Daily Archives: January 17, 2014

Geoff Dyer

Getty Images

First things first. Everything that happened on Friday, from President Barack Obama’s long-awaited speech on the National Security Agency to the long list of reforms published by the White House, would not have taken place without Edward Snowden.

When he first started leaking documents, the former NSA contractor said that all he wanted to do was initiate a debate. “I’ve already won,” he said last month. “For me, in terms of personal satisfaction, the mission’s already accomplished.” Read more

By Toby Luckhurst
  • David Gardner explores the rebirth of the security state in Egypt, expressing fears that the west will once again support the governments that foster “Islamist delirium”.
  • James Fontanella-Khan interviews Romanian labour minister Mariana Campeanu, who warns that the exodus of the young and the skilled is beginning to seriously affect the economy. While net migration has balanced, the government is attempting to encourage home young workers with business incentives and mortgage subsidies.
  • Syrian architect Omar Abdulaziz Hallaj and his wife Syndi have opened their Beirut home to Syrian refugees, in an attempt to provide advice on practicalities of life in Lebanon but also to “keep the idea of the country alive”.
  • A Q&A with the filmmakers behind Oscar-nominated documentary “The Square”, chronicling over two years of Egyptian protests in Tahrir Square.
  • Anne Barnard writes in the New York Times that government promises of ceasefires are viewed with suspicion by Syrians, due to the army habit of using ceasefires to establish authority over rebel towns.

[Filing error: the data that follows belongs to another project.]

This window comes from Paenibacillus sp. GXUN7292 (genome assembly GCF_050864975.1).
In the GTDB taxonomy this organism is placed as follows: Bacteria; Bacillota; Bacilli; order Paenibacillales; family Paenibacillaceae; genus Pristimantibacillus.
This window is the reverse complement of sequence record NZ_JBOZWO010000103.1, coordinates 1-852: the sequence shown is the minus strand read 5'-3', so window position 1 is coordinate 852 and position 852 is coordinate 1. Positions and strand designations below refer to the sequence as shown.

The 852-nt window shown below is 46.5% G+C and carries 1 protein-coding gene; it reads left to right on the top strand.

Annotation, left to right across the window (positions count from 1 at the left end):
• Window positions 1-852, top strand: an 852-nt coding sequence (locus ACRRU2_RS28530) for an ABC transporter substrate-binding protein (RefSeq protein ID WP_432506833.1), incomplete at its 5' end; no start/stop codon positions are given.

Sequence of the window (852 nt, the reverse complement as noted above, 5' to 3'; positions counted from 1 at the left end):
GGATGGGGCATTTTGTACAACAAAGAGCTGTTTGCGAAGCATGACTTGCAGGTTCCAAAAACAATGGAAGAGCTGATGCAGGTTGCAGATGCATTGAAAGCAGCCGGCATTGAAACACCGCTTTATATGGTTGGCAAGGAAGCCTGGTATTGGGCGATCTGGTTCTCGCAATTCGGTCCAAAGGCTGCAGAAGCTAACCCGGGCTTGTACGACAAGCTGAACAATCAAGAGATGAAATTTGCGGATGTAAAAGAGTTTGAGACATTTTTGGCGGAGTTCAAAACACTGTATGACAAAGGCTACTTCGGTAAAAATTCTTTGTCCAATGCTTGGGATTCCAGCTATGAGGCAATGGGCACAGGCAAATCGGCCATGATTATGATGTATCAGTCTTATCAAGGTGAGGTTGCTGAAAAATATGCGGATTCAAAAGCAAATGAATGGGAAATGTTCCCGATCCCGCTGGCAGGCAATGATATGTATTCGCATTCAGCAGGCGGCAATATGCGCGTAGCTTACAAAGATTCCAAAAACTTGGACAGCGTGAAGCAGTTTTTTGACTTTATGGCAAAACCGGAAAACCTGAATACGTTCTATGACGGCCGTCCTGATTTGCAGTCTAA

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(CHRISTOPHE ARCHAMBAULT/AFP/Getty Images)

By Toby Luckhurst
There seems to be no end in sight to the protests that have engulfed Bangkok since late last year. Anti-government demonstrators are demanding the resignation of prime minister Yingluck Shinawatra and the suspension of democracy, to be replaced by an unelected “people’s council”, while Ms Yingluck seeks to avoid a repeat of the political violence of 2010 while holding on to power.

Similarly bloody protests have erupted throughout the region – notably in Bangladesh and Cambodia. Yet Thailand stands out for the contradictions of its mass-action anti-democracy opposition, the influence of exiled former prime minister Thaksin Shinawatra on his sister’s government, and because of the country’s economic and military importance.

These articles explore the contradictions at the heart of the protests and the divisions that inspired them, as well as the outlook for Thailand and the region. Read more

Geoff Dyer

On Friday, seven months after Edward Snowden began leaking documents about the National Security Agency, President Barack Obama will give a speech in Washington outlining his plans to reform US electronic surveillance. Here are five issues to watch out for: Read more